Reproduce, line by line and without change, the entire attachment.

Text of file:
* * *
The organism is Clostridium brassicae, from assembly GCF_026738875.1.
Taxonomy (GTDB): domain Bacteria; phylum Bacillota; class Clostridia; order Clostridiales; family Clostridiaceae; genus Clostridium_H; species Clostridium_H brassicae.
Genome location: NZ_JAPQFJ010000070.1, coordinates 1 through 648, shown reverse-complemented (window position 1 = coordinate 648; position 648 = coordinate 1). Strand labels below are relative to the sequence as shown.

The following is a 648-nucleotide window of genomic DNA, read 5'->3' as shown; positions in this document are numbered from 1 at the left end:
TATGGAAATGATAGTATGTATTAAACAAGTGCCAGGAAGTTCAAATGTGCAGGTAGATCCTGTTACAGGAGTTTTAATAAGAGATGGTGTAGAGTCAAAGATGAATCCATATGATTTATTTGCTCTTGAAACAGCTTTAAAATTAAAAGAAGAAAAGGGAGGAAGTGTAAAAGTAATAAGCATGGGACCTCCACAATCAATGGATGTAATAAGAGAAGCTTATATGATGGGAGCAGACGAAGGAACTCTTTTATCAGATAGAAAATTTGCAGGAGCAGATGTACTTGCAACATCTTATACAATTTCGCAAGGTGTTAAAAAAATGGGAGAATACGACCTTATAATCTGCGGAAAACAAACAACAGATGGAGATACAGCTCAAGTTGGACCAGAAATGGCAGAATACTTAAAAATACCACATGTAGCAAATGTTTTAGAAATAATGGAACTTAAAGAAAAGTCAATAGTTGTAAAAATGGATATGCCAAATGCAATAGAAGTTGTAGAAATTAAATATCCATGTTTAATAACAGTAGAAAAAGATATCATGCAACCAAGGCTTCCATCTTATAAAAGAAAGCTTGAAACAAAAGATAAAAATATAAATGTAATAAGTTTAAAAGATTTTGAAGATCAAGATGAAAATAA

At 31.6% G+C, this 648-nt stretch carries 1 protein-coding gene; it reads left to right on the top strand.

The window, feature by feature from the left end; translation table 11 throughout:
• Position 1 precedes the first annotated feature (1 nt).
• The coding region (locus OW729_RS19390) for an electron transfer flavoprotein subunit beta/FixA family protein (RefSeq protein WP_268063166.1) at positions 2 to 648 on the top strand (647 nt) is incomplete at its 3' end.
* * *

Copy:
The organism is Clostridium brassicae, from assembly GCF_026738875.1.
Taxonomy (GTDB): domain Bacteria; phylum Bacillota; class Clostridia; order Clostridiales; family Clostridiaceae; genus Clostridium_H; species Clostridium_H brassicae.
Genome location: NZ_JAPQFJ010000070.1, coordinates 1 through 648, shown reverse-complemented (window position 1 = coordinate 648; position 648 = coordinate 1). Strand labels below are relative to the sequence as shown.

The following is a 648-nucleotide window of genomic DNA, read 5'->3' as shown; positions in this document are numbered from 1 at the left end:
TATGGAAATGATAGTATGTATTAAACAAGTGCCAGGAAGTTCAAATGTGCAGGTAGATCCTGTTACAGGAGTTTTAATAAGAGATGGTGTAGAGTCAAAGATGAATCCATATGATTTATTTGCTCTTGAAACAGCTTTAAAATTAAAAGAAGAAAAGGGAGGAAGTGTAAAAGTAATAAGCATGGGACCTCCACAATCAATGGATGTAATAAGAGAAGCTTATATGATGGGAGCAGACGAAGGAACTCTTTTATCAGATAGAAAATTTGCAGGAGCAGATGTACTTGCAACATCTTATACAATTTCGCAAGGTGTTAAAAAAATGGGAGAATACGACCTTATAATCTGCGGAAAACAAACAACAGATGGAGATACAGCTCAAGTTGGACCAGAAATGGCAGAATACTTAAAAATACCACATGTAGCAAATGTTTTAGAAATAATGGAACTTAAAGAAAAGTCAATAGTTGTAAAAATGGATATGCCAAATGCAATAGAAGTTGTAGAAATTAAATATCCATGTTTAATAACAGTAGAAAAAGATATCATGCAACCAAGGCTTCCATCTTATAAAAGAAAGCTTGAAACAAAAGATAAAAATATAAATGTAATAAGTTTAAAAGATTTTGAAGATCAAGATGAAAATAA

At 31.6% G+C, this 648-nt stretch carries 1 protein-coding gene; it reads left to right on the top strand.

The window, feature by feature from the left end; translation table 11 throughout:
• Position 1 precedes the first annotated feature (1 nt).
• The coding region (locus OW729_RS19390) for an electron transfer flavoprotein subunit beta/FixA family protein (RefSeq protein WP_268063166.1) at positions 2 to 648 on the top strand (647 nt) is incomplete at its 3' end.